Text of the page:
can you solder? call parts express for the parts
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I had a local awesome Tech upgrade my old Celestion Ditton 442's for maybe 200-300 bucks and it did wonders. Granted they were from the late 70's early 80's but still. Hey used the same caps in my Conrad Johnson MF200 (There black/really dark red i forget the name). He also installed a fuse which would blow before my tweeter, sonicly I dont if this will degrade the sound but I cranked those up high and just blew fuses intead of tweeters. Screw sonicly they were awesome when i got them back, they were awesome when I handed them off, They just had a far better presentation, smoother midrange and highs, and were jost overall more listenable and we never agreed on which cable to use so he kept the stock one. I think if you make the right choice youll be very happy. Talk to a good local tech or speaker manufacturer and ask there advice and possibly offer them the job would be my best advice.
Actually Im pretty certain the fuse was already there. But you could have it put in possibly
Thenis, Look me up and send me an email at home with all of the speaker information that you have. I will look your speakers up and give you solid changes that you can make. PBN Audio is absolutely correct about resistance, but I have had a coil winder for years and have resistance charts, we should be able to sub some without problems. Either way, send me what you can and I'll see how I can help, Tim
Hi Thenis, Caps are an easy change. The biggest difference will be made by changing any cap that is in the positive lead. These caps will be in the crossover circuit directly and not compensation circuitry. Any film cap should be an improvement over electrolytic. Grades in asending order are Mylar, polycarb, metalized polyprop, polyprop, poly styrene, paper & oil, teflon. Most companies today use Metalized poly propylene, the higher the voltage capability the better, these are generally a very nice improvement over electrolytics or mylar. It really depends wether the caps are series or parallel wired in the crossover to know how much difference the parts will make.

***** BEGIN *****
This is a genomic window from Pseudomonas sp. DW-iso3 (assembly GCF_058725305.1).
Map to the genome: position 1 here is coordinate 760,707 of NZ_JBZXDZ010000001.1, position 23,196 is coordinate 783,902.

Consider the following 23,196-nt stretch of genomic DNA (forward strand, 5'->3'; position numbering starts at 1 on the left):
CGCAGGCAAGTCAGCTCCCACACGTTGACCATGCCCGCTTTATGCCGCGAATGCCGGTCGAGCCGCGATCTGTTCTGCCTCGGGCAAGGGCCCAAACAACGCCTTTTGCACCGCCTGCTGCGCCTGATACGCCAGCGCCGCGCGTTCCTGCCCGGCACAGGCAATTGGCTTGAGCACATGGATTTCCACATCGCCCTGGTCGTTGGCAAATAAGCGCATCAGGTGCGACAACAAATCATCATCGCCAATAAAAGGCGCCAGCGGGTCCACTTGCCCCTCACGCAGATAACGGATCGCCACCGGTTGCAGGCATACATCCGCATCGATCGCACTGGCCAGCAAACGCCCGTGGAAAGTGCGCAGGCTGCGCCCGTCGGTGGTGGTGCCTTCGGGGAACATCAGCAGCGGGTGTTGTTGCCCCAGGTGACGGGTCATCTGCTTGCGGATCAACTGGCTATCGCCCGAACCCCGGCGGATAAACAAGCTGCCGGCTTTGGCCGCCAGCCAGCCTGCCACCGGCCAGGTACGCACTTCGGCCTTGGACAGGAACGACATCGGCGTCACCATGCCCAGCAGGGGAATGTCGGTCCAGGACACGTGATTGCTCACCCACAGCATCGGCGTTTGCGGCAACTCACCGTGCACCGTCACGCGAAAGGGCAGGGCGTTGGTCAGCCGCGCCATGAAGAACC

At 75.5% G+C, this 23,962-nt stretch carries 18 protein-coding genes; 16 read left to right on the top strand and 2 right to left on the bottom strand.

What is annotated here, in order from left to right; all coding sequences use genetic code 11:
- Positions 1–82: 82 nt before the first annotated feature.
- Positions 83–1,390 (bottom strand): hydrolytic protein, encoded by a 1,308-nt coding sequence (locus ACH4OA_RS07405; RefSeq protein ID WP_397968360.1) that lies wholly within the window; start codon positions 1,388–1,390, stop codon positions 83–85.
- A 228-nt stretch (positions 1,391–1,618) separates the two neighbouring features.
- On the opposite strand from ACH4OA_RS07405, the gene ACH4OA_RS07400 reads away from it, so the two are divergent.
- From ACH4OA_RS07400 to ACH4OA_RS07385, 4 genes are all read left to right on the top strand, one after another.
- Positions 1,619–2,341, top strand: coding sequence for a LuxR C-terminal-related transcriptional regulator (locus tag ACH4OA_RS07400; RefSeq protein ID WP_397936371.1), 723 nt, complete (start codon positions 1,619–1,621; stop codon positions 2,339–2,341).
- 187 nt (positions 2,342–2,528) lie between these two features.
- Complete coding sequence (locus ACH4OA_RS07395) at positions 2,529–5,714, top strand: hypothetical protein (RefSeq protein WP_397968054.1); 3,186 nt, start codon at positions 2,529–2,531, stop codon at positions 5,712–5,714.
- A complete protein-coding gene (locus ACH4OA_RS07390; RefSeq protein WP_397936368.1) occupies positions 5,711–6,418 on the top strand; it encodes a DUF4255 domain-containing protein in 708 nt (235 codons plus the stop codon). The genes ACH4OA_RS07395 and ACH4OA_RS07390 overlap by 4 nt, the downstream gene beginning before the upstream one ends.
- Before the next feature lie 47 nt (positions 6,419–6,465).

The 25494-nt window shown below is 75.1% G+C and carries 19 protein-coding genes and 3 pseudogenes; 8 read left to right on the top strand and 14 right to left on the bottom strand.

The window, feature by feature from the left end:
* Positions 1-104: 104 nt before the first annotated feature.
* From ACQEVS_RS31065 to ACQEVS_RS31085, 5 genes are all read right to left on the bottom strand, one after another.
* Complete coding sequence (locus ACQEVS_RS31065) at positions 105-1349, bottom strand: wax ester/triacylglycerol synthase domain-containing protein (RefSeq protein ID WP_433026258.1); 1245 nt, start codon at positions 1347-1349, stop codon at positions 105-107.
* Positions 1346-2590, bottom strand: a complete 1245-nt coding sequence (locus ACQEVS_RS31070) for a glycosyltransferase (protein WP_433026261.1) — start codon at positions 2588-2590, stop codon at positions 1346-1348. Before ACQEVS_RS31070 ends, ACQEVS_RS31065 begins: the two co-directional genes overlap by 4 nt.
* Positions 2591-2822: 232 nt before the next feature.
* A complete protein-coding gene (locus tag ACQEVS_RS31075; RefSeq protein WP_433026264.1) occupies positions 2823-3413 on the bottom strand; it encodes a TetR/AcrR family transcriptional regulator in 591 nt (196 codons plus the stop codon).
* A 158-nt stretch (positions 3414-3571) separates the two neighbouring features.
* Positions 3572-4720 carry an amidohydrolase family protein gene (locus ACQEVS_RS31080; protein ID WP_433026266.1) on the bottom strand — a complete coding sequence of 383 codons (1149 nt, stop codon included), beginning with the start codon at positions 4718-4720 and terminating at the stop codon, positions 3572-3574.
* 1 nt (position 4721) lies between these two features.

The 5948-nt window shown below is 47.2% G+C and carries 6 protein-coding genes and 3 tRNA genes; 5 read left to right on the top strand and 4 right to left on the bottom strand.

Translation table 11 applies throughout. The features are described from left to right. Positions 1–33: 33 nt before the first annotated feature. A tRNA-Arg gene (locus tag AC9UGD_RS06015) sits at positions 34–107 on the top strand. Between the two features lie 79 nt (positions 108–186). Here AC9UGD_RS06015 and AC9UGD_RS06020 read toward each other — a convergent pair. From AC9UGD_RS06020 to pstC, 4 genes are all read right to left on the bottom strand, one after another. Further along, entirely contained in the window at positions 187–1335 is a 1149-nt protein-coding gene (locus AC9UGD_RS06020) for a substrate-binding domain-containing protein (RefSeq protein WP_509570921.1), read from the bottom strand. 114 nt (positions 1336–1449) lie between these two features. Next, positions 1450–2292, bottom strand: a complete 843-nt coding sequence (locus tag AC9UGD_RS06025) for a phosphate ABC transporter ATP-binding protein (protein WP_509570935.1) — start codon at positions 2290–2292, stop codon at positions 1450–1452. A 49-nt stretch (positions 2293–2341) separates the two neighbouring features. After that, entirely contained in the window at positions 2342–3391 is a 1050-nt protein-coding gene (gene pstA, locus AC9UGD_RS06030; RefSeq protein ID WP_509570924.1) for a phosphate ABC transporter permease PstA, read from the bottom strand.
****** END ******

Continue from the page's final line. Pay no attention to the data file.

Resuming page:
As mentioned earlier, switching coils or inductors is a little more tricky. Sometimes, a coil is wound in a smaller gauge to use its resistance in place of a resistor to cut the parts count in a crossover. If you can keep your resistance matched, it is typically much better (at least in tweeter & mid circuits)to replace iron ferite or steel core with air core, but resistance typically needs to be taken in consideration, it does depend on the coils use. I hope this all makes sense. To go much past this, I really suggest you buy a book on speaker building or find someone that has some real experience that you trust to guide you along the journey.
Are the current inductors air or iron core?
Iron core has some theoretical problems....saturation at high levels and such.
To get an aircore to match, you'll need to know the DCR of the inductor to be replaced. THAN, spend some time looking at what's available. A small difference in DCR will not make a big difference.
For example: My Maggies have an iron core inductor in the lo pass on the 'woofer'. It has a DCR of 0.4 ohms. The panel itself? 4.1 ohms. So, since they are in series, the total resistance is 4.5 ohms. So far ok? Well, what happens if I go to a 0.2 ohm aircore inductor? Total DCR for the driver drops to 4.3 ohms, the crossover point shifts and the balance between the hi and lo drivers changes...the lows are now a little louder.
Consider your changes carefully. Parts ain't parts.